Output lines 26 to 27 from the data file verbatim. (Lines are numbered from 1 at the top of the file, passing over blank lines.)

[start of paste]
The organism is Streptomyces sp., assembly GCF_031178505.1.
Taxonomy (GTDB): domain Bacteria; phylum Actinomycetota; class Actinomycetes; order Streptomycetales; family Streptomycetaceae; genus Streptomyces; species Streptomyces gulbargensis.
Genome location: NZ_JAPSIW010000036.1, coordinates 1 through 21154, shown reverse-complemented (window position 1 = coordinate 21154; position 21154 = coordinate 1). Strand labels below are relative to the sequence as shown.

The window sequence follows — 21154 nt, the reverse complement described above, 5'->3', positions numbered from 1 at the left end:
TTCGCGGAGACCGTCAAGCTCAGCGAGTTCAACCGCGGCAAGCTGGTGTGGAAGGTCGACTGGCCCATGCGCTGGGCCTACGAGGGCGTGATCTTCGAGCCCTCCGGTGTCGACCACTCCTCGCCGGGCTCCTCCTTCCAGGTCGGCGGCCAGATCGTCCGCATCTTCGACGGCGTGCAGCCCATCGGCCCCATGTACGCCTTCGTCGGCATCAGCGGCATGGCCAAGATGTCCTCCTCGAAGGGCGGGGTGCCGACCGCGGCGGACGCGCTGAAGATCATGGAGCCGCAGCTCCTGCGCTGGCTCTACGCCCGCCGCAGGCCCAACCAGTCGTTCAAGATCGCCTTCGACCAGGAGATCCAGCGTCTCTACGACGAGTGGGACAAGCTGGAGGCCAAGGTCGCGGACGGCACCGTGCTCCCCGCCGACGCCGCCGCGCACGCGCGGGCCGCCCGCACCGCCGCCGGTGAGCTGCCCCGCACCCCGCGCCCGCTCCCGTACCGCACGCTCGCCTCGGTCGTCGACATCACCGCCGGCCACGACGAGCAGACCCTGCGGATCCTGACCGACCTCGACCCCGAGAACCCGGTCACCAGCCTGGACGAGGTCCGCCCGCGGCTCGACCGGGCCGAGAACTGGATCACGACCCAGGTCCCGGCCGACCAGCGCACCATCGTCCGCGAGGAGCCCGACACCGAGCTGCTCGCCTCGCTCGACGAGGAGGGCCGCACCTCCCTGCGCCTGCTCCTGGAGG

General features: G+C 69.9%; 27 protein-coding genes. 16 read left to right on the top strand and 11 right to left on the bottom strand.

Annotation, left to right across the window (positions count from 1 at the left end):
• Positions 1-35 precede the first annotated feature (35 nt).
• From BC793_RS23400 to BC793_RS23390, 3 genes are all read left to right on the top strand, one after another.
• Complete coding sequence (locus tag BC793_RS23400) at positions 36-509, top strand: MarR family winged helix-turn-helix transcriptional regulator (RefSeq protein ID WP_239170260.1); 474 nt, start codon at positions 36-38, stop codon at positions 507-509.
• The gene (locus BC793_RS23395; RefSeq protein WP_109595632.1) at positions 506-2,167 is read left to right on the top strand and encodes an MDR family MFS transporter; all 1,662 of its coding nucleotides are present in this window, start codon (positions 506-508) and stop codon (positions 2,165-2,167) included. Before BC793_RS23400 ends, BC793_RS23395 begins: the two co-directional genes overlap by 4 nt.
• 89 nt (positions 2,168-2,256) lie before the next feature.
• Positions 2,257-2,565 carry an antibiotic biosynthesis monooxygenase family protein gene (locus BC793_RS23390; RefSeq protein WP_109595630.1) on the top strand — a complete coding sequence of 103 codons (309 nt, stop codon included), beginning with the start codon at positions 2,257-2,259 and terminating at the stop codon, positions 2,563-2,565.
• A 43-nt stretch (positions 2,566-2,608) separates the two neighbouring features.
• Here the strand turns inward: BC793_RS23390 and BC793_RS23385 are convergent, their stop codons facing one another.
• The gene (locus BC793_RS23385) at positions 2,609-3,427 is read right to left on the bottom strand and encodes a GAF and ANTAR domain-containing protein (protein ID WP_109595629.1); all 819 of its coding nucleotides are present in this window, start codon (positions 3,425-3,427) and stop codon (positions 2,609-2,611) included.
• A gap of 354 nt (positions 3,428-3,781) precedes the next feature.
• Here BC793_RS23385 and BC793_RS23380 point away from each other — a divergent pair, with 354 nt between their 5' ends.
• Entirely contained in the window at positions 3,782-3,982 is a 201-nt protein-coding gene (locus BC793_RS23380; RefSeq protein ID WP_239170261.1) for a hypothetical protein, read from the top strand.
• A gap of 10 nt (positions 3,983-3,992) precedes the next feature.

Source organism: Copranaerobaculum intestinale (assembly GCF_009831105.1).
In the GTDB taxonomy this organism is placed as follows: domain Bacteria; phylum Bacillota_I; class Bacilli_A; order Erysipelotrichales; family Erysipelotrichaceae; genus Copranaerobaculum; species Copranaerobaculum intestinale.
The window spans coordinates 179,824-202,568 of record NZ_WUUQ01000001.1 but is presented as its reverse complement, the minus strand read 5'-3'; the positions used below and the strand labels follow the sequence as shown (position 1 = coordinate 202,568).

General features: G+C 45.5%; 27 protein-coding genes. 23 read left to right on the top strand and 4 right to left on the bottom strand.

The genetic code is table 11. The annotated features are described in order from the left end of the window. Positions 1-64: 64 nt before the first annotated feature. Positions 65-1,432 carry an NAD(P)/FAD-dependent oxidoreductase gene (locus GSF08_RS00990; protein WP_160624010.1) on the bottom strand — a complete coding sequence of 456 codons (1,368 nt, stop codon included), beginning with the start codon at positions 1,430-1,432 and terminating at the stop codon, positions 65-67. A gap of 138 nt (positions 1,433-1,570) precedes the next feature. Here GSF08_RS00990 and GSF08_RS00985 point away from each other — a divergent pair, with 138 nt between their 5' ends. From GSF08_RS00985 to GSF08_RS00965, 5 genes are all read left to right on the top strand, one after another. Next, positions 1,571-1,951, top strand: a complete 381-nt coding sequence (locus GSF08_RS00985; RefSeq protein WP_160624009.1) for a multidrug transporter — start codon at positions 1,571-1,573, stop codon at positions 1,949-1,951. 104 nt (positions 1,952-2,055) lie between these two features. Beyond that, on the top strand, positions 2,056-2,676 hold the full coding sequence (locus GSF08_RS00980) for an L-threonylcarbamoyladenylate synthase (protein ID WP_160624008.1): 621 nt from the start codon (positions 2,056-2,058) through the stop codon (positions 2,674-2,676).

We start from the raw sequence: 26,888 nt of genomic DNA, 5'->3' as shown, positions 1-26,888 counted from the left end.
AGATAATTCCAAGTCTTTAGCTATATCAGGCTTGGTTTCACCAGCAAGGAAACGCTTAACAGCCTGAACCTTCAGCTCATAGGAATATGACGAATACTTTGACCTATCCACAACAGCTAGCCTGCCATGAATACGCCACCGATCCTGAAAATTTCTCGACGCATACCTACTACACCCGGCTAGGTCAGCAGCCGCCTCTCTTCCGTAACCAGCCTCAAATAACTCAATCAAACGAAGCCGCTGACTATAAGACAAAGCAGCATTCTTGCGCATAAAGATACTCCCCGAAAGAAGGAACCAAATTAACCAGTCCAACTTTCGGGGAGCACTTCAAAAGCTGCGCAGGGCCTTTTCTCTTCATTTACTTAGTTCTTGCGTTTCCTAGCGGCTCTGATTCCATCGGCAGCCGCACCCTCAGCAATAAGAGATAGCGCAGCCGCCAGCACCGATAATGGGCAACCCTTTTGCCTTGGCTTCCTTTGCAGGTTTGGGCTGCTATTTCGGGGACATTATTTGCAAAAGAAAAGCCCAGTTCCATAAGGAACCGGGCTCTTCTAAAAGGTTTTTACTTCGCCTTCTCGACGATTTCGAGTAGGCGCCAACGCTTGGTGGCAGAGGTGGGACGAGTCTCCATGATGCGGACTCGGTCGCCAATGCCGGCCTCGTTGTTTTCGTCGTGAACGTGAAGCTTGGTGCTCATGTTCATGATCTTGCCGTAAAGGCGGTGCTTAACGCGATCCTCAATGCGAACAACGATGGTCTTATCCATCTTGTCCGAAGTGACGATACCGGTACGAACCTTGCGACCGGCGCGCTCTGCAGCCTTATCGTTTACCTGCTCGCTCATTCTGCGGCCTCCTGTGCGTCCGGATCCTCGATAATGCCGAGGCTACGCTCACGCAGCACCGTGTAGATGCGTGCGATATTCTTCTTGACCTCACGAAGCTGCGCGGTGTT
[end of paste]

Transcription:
We start from the raw sequence: 26,888 nt of genomic DNA, 5'->3' as shown, positions 1-26,888 counted from the left end.
AGATAATTCCAAGTCTTTAGCTATATCAGGCTTGGTTTCACCAGCAAGGAAACGCTTAACAGCCTGAACCTTCAGCTCATAGGAATATGACGAATACTTTGACCTATCCACAACAGCTAGCCTGCCATGAATACGCCACCGATCCTGAAAATTTCTCGACGCATACCTACTACACCCGGCTAGGTCAGCAGCCGCCTCTCTTCCGTAACCAGCCTCAAATAACTCAATCAAACGAAGCCGCTGACTATAAGACAAAGCAGCATTCTTGCGCATAAAGATACTCCCCGAAAGAAGGAACCAAATTAACCAGTCCAACTTTCGGGGAGCACTTCAAAAGCTGCGCAGGGCCTTTTCTCTTCATTTACTTAGTTCTTGCGTTTCCTAGCGGCTCTGATTCCATCGGCAGCCGCACCCTCAGCAATAAGAGATAGCGCAGCCGCCAGCACCGATAATGGGCAACCCTTTTGCCTTGGCTTCCTTTGCAGGTTTGGGCTGCTATTTCGGGGACATTATTTGCAAAAGAAAAGCCCAGTTCCATAAGGAACCGGGCTCTTCTAAAAGGTTTTTACTTCGCCTTCTCGACGATTTCGAGTAGGCGCCAACGCTTGGTGGCAGAGGTGGGACGAGTCTCCATGATGCGGACTCGGTCGCCAATGCCGGCCTCGTTGTTTTCGTCGTGAACGTGAAGCTTGGTGCTCATGTTCATGATCTTGCCGTAAAGGCGGTGCTTAACGCGATCCTCAATGCGAACAACGATGGTCTTATCCATCTTGTCCGAAGTGACGATACCGGTACGAACCTTGCGACCGGCGCGCTCTGCAGCCTTATCGTTTACCTGCTCGCTCATTCTGCGGCCTCCTGTGCGTCCGGATCCTCGATAATGCCGAGGCTACGCTCACGCAGCACCGTGTAGATGCGTGCGATATTCTTCTTGACCTCACGAAGCTGCGCGGTGTT